Washington Post demands “boots on the ground” in Haiti

The Washington Post, a newspaper wholly owned by multi-billionaire Jeff Bezos, has begun a steady drumbeat for yet another US military intervention in the Caribbean island nation of Haiti on the pretext of rescuing its impoverished population from “anarchy” following the July 7 assassination of autocratic president, Jovenel Moïse.

Titled “Haiti needs elections — and outside forces to make them safe” a Post editorial published Tuesday insists that without outside intervention, “The country’s profound problems — poverty, corruption, impunity, institutional dysfunction, insecurity — would likely become more entrenched.”

“There is no way for Haiti to pull itself out of the current morass without elections that would certify and legitimize a new government and legislature,” the editorial continues. “That requires at least a short-term international intervention.”

The paper notes that the Biden administration is pressing for elections scheduled for September to go forward and that the country’s new prime minister, Ariel Henry, a longtime stooge of Washington who was installed on July 20 as a result of a direct intervention by the State Department, has pledged to deliver.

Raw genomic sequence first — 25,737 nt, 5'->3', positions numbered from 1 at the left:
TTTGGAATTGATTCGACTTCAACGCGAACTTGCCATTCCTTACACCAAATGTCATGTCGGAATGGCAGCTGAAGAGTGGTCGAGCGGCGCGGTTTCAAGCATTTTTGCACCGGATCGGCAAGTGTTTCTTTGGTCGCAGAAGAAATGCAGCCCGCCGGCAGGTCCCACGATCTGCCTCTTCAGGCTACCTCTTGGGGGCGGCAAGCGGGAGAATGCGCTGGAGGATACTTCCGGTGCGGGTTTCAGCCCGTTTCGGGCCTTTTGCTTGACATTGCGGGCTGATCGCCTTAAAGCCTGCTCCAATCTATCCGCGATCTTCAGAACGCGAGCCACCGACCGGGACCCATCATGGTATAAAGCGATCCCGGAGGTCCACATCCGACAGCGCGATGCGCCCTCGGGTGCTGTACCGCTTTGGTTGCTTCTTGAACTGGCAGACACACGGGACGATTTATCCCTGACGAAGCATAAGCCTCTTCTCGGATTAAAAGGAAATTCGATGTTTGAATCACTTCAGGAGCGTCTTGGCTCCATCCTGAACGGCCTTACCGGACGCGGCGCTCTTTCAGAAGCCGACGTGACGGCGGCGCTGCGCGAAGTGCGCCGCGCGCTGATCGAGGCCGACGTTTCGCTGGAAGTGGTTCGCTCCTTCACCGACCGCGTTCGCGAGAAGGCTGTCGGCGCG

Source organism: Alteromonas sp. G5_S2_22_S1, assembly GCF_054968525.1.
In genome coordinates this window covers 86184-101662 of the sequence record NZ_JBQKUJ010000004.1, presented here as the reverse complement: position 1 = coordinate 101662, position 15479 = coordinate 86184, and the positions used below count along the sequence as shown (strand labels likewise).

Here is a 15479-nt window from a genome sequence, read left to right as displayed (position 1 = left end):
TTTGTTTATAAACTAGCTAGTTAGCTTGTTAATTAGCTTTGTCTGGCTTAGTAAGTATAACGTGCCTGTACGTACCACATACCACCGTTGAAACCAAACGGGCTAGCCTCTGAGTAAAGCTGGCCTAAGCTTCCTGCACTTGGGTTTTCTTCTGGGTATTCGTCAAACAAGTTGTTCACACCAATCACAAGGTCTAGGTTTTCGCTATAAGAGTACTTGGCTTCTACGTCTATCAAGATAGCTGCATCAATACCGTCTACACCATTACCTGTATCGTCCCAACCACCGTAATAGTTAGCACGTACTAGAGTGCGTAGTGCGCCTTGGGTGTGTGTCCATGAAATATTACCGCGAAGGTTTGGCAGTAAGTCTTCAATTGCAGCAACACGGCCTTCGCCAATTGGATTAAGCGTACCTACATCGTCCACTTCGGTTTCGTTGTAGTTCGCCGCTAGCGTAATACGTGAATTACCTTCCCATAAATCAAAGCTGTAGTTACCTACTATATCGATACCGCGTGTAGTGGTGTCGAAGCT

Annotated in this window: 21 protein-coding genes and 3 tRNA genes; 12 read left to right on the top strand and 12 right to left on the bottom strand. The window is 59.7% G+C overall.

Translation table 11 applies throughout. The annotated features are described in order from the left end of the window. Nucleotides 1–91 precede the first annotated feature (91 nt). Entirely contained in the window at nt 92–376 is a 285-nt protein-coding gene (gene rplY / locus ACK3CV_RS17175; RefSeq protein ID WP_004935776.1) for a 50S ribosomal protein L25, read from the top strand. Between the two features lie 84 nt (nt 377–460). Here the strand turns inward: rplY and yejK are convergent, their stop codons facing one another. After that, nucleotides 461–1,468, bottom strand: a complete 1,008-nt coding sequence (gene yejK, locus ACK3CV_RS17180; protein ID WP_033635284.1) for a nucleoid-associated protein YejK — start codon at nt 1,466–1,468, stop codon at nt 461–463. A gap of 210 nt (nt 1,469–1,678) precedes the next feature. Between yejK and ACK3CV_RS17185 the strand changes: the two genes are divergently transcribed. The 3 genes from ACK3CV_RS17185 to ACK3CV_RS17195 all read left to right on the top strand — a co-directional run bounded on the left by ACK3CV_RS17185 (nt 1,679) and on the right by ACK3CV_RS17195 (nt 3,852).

For an election to go forward, the Post editorial concludes, “Boots on the ground” will be necessary.

This hackneyed phrase, “boots on the ground” has a long and ugly record, which in the context of Haiti’s history smacks of a criminal drive to revive colonialism.

Haiti had American “boots on the ground” for three decades following the last assassination of a Haitian president, Jean Vilbrun Guillaume, who was killed by his political opponents in 1915. Then US President Woodrow Wilson sent in the Marines on precisely the same pretext that their presence was required to suppress “anarchy.” The real US motives were to thwart German influence in the country and ensure that its cheap labor and raw materials were placed at the disposal of US companies for exploitation.